• In Support of a Healthier Community

    A.O. Fox Hospital - Tri-Town Campus

    November 27, 2017

    7a608e5ce5616722ab79d965e7de1e4f_f3641.jpgSince first launching the program five years ago, Bassett Healthcare Network has been an advocate for the 5-2-1-0 healthy lifestyles campaign as part of our mission to support healthier communities. The program focuses on highlighting key initiatives for a healthy lifestyle that are easy to remember and highly effective. The “5” stands for 5 fruits and vegetables a day, the “2” for two hours or less of recreational screen time, “1” for at least an hour of physical activity, and “0” for cutting out sugary drinks. Bassett advocates for the program in a variety of ways including within our School-Based Health Program; however, Cobleskill Regional Hospital has taken its mission one step further, eliminating sugary drinks from its cafeteria.

    Cobleskill Regional Hospital’s cafeteria and coffee shop have eliminated most sugar-sweetened beverages such as sweetened tea, Gatorade and Yoo-Hoo and will now offer a limited selection of soda and diet soda (offered in smaller sizes). To replace the sugary beverages, there will now be an increase of healthier beverages, such as water, sparkling water and seltzer. Additionally, the prices of healthier beverage options will decrease, and the prices of small amount of sugar-sweetened beverages will increase.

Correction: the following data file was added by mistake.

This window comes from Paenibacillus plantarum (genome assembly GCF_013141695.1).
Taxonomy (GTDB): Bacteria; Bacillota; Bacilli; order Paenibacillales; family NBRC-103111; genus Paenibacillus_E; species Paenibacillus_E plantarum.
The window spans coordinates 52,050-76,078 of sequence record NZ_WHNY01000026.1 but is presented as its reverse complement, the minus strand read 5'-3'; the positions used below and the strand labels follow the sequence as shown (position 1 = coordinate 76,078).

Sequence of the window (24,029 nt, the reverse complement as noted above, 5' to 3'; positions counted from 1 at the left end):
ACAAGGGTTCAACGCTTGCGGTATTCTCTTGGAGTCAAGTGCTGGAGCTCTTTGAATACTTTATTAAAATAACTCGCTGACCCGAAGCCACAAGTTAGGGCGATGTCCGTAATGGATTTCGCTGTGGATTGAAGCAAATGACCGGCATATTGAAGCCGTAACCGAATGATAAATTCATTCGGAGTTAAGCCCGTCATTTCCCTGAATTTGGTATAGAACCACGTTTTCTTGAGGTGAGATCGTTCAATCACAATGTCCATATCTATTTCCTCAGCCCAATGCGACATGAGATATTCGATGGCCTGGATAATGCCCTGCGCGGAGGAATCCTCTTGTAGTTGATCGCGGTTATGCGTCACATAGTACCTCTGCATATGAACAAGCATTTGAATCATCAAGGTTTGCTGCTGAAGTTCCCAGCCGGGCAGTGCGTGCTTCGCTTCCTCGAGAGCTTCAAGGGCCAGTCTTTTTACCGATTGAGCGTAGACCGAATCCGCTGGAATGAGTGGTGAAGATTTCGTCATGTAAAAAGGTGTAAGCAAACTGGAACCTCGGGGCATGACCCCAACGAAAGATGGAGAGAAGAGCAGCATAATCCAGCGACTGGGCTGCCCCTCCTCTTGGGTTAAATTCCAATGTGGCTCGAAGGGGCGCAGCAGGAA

Eric Stein, Cobleskill Regional Hospital president says, “Hospitals must play a role not only in disease treatment but in prevention as well, and Cobleskill Regional Hospital is proud of the work that we're doing."

    Currently in the U.S., childhood obesity numbers have tripled since the 1970s. According to the Centers for Disease Control and Prevention (CDC), 1 in 5 elementary aged children suffer from obesity. According to Dietary Guidelines for Americans 2015-2020, less than 10 percent of our daily calories should come from added sugars, not including the naturally occurring sugars in dairy products and fruits. Currently, the average teenager consumes approximately 17 percent of his or her daily calories from added sugars, effectively increasing our community’s risk for obesity. So, where does all this sugar come from? The largest culprit is sugar-sweetened beverages, such as sodas and juices. Childhood obesity is linked to serious chronic diseases, such as diabetes and heart disease. Hospitals must play a role not only in disease treatment but in prevention as well. Bassett Healthcare Network is working toward a happy and healthier community and Cobleskill Regional Hospital has taken a big step in the right direction.